Another key turning point came with the digitisation of investment platforms. Electronic trading systems enabled consumers to bypass the trading floor, making it more affordable for them to invest.
“Access to trading has gotten easier and cheaper. You can open an account at a discount brokerage with just a few clicks,” said Andreas Park, Associate Professor of Finance at the University of Toronto. Even before lockdown drove novices into the world of trading, investment platforms were growing. Around the world, more than 100 million people trade and invest online.
But the secret to Robinhood’s success isn’t just a user-friendly online platform. The start-up is famous for removing some of the main financial barriers to trading. For example, in 2019 it launched fractional share trading, enabling traders to invest in stocks and ETFs with as little as $1, regardless of the price tag of the shares. “The chance to buy fractional shares makes trading easy and accessible for anyone,” said Inga Timmerman, Professor of Finance at California State University, Northbridge.
Acquiring new customers
But Robinhood’s most significant customer acquisition strategy came earlier on, when it pioneered the zero-commission model. The elimination of fees for stocks is a core factor in allowing the newcomer to acquire over 13 million users in just seven years.
When the effectiveness of this strategy became clear, major brokerages followed suit. In 2017, Charles Schwab slashed its basic fee for trading US stocks and exchange traded funds to $4.95. Two years later, it cut commissions altogether, along with E*Trade, TD Ameritrade and many other major brokerages.
A high tolerance for risk can be dangerous. In falling markets, people can get wiped out
“We are seeing new firms trying to enter our market, using zero or low equity commissions as a lever,” Peter Crawford, Schwab’s chief financial officer, told the Financial Times. “We don’t want to fall into the trap that a myriad of other firms in a variety of industries have fallen into, and wait too long to respond to new entrants.” But investors weren’t too pleased with the brokerages’ decision. E*Trade generated about 17 percent of its revenue from commission; for TD Ameritrade, the figure was 28 percent. Because of this, the share prices of both brokerages plummeted in the aftermath of their announcements.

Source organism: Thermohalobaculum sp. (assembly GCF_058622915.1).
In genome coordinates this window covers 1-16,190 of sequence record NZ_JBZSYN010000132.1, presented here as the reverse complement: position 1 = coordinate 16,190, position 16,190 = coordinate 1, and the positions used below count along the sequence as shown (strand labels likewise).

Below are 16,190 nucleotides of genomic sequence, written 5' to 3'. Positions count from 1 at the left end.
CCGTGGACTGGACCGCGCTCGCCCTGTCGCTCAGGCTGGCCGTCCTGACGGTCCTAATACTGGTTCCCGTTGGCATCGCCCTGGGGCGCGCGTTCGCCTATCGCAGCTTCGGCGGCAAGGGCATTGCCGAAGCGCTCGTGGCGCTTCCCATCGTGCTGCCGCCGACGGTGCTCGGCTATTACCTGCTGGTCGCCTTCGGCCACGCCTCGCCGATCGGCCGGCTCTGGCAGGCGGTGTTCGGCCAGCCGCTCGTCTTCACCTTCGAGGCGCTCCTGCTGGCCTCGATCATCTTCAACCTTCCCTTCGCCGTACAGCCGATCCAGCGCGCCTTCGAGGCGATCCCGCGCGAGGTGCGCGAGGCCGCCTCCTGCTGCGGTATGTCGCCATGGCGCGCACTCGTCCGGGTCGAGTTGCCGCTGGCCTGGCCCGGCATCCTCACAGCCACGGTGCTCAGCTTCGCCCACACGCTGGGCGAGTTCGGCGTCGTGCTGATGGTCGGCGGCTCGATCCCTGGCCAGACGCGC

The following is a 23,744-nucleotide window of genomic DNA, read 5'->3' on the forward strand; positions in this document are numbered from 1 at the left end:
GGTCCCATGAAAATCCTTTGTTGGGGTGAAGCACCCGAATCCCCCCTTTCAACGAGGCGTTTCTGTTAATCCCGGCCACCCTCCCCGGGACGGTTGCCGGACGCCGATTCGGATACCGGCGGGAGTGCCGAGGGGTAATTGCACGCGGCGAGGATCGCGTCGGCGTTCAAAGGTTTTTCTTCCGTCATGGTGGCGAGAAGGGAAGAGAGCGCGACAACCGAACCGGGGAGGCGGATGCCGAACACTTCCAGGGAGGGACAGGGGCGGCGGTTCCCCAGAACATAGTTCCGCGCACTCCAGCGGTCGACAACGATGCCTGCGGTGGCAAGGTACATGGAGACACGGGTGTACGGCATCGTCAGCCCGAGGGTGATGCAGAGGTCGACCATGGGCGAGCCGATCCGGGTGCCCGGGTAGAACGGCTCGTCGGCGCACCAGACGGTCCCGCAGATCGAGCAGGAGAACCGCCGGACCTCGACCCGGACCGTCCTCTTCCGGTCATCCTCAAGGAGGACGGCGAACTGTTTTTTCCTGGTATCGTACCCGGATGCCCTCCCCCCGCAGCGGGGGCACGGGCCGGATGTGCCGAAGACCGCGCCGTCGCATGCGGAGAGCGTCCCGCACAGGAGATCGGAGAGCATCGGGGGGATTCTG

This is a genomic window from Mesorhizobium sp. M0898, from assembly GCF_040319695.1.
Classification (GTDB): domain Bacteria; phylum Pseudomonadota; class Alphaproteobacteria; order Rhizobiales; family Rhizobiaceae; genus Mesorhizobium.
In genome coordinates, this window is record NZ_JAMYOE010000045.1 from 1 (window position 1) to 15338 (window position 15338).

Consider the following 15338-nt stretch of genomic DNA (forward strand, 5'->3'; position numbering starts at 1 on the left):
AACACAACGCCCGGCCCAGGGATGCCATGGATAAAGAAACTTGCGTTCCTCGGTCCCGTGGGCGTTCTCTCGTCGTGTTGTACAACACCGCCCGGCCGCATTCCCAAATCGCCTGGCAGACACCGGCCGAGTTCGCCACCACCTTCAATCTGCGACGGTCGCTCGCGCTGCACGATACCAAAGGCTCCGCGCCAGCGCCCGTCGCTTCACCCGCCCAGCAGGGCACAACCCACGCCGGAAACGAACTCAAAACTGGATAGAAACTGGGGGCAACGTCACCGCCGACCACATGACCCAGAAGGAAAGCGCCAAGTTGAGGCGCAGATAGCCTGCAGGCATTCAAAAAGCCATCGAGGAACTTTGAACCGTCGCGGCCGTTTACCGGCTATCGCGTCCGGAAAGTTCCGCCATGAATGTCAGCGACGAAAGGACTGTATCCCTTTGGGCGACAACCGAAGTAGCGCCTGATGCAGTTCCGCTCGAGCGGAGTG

In a matter of years, Robinhood had turned the business model of investment firms upside down. As Bell points out, this price war has in many ways benefited consumers. “Not only has competition from online platforms driven down the fees,” he said, “but companies are competing to be the most transparent with their customers and offer better customer service.”
The real winners
But by far the biggest winners in this scenario are market makers. In lieu of commissions, brokerages rely on payment for order flow (PFOF) in order to make a profit. Market makers like Citadel Securities will pay brokerages millions for this order flow. These firms then pocket the difference between the price to buy and sell, known as the spread.
Market makers are now cashing in on the boom in retail investing. High trading volumes – driven by market volatility and the influx of new investors – have increased the raw materials market makers need to make a profit, while also forcing spreads wider. Citadel Securities doesn’t share financial data publicly, but experts predict that its earnings have leapt.